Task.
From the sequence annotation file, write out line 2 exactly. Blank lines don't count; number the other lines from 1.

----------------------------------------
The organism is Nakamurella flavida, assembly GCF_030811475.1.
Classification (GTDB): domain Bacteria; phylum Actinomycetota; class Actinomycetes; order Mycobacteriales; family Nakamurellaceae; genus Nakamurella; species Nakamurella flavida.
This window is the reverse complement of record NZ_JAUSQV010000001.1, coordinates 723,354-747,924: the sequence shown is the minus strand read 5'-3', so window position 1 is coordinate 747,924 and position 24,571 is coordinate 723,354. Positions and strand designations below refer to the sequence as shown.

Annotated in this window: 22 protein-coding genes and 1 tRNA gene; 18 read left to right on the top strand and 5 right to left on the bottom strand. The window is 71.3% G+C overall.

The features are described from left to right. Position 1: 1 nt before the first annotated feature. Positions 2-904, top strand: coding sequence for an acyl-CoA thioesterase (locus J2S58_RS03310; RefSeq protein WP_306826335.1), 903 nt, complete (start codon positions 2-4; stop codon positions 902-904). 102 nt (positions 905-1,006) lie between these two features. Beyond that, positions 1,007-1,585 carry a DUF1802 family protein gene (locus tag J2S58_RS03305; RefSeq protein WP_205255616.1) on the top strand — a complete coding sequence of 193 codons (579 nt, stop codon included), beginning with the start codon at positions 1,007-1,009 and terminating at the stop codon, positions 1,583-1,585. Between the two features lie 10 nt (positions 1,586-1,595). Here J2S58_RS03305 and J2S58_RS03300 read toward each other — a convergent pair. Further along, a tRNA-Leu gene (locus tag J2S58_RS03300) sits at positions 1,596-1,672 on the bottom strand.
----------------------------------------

Classification (GTDB): domain Bacteria; phylum Actinomycetota; class Actinomycetes; order Mycobacteriales; family Nakamurellaceae; genus Nakamurella; species Nakamurella flavida.